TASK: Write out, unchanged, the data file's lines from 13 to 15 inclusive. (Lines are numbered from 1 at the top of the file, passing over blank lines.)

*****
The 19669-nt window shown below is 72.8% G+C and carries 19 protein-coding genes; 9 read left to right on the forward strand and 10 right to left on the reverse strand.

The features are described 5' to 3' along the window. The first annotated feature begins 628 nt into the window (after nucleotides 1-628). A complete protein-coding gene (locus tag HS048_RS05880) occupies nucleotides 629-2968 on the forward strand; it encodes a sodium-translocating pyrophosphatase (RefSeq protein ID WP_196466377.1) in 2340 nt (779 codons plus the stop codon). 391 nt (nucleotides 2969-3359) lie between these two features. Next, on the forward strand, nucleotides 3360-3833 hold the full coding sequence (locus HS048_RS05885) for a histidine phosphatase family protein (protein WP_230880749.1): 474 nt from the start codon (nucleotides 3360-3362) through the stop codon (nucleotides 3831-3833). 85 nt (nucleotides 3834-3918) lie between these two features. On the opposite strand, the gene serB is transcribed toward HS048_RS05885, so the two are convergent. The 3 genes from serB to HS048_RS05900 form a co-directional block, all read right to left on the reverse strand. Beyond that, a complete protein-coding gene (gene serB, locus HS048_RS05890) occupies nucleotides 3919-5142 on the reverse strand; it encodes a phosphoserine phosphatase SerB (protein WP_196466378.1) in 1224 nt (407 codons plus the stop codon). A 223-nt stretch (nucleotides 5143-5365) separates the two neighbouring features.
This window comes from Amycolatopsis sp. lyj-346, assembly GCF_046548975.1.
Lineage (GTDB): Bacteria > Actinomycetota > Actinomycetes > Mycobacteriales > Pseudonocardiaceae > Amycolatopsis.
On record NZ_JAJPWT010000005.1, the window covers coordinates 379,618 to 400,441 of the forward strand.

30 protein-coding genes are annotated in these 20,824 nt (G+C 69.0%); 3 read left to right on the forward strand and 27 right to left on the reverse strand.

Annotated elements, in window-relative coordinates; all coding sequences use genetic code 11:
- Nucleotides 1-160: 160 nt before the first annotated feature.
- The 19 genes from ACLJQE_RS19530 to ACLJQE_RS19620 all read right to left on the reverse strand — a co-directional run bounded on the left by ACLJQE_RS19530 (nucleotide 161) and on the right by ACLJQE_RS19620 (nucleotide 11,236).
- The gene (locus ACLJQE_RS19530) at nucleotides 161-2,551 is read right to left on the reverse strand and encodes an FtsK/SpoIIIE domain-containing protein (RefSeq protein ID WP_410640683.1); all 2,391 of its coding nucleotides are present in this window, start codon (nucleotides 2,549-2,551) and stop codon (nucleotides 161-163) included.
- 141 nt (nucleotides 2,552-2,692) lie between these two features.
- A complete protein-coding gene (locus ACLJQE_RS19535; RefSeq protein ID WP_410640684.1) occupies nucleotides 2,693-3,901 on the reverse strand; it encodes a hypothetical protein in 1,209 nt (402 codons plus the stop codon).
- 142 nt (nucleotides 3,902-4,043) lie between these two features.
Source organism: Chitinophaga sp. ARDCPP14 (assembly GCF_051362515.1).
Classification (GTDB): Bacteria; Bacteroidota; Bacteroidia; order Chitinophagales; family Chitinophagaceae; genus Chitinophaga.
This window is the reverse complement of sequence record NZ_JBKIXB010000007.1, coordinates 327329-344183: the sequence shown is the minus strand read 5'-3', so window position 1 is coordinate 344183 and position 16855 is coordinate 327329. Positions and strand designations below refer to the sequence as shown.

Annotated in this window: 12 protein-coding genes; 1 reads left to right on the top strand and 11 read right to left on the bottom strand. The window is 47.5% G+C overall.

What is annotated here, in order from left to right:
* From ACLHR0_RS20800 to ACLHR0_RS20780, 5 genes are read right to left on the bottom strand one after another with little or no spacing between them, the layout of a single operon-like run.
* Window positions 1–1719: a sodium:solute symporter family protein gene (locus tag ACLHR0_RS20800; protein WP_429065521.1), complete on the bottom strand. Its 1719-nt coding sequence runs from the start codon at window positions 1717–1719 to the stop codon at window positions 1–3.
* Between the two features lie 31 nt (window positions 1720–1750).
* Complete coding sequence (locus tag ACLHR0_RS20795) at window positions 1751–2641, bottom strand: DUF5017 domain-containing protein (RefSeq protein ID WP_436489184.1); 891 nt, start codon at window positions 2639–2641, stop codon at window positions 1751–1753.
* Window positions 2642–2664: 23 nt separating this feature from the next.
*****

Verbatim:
- 142 nt (nucleotides 3,902-4,043) lie between these two features.
Source organism: Chitinophaga sp. ARDCPP14 (assembly GCF_051362515.1).
Classification (GTDB): Bacteria; Bacteroidota; Bacteroidia; order Chitinophagales; family Chitinophagaceae; genus Chitinophaga.